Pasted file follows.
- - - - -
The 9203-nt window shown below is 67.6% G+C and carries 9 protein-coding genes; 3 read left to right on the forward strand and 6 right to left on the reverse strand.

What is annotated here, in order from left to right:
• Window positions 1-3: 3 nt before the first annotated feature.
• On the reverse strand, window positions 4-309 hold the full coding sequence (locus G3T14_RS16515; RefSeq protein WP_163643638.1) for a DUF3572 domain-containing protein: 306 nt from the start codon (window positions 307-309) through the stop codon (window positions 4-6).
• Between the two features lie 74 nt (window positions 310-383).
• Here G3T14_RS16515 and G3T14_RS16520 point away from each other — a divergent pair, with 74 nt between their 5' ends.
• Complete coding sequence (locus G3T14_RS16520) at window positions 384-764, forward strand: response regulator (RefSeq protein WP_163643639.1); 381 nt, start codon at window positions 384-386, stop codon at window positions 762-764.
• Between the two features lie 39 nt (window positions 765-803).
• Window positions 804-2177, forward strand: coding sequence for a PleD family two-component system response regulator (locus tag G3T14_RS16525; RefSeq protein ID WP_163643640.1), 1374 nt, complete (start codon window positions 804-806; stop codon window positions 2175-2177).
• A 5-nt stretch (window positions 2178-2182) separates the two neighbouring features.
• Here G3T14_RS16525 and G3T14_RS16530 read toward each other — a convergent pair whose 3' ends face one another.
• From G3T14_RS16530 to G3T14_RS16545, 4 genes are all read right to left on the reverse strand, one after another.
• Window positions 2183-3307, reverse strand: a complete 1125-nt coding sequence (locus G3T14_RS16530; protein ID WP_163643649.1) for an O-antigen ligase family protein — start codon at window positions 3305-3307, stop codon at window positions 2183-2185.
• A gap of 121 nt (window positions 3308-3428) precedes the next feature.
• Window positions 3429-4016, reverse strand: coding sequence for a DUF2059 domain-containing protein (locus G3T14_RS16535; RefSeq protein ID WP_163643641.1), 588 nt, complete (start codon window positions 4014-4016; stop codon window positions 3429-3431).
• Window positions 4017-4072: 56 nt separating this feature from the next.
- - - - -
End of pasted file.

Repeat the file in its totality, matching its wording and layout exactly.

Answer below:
The 9203-nt window shown below is 67.6% G+C and carries 9 protein-coding genes; 3 read left to right on the forward strand and 6 right to left on the reverse strand.

What is annotated here, in order from left to right:
• Window positions 1-3: 3 nt before the first annotated feature.
• On the reverse strand, window positions 4-309 hold the full coding sequence (locus G3T14_RS16515; RefSeq protein WP_163643638.1) for a DUF3572 domain-containing protein: 306 nt from the start codon (window positions 307-309) through the stop codon (window positions 4-6).
• Between the two features lie 74 nt (window positions 310-383).
• Here G3T14_RS16515 and G3T14_RS16520 point away from each other — a divergent pair, with 74 nt between their 5' ends.
• Complete coding sequence (locus G3T14_RS16520) at window positions 384-764, forward strand: response regulator (RefSeq protein WP_163643639.1); 381 nt, start codon at window positions 384-386, stop codon at window positions 762-764.
• Between the two features lie 39 nt (window positions 765-803).
• Window positions 804-2177, forward strand: coding sequence for a PleD family two-component system response regulator (locus tag G3T14_RS16525; RefSeq protein ID WP_163643640.1), 1374 nt, complete (start codon window positions 804-806; stop codon window positions 2175-2177).
• A 5-nt stretch (window positions 2178-2182) separates the two neighbouring features.
• Here G3T14_RS16525 and G3T14_RS16530 read toward each other — a convergent pair whose 3' ends face one another.
• From G3T14_RS16530 to G3T14_RS16545, 4 genes are all read right to left on the reverse strand, one after another.
• Window positions 2183-3307, reverse strand: a complete 1125-nt coding sequence (locus G3T14_RS16530; protein ID WP_163643649.1) for an O-antigen ligase family protein — start codon at window positions 3305-3307, stop codon at window positions 2183-2185.
• A gap of 121 nt (window positions 3308-3428) precedes the next feature.
• Window positions 3429-4016, reverse strand: coding sequence for a DUF2059 domain-containing protein (locus G3T14_RS16535; RefSeq protein ID WP_163643641.1), 588 nt, complete (start codon window positions 4014-4016; stop codon window positions 3429-3431).
• Window positions 4017-4072: 56 nt separating this feature from the next.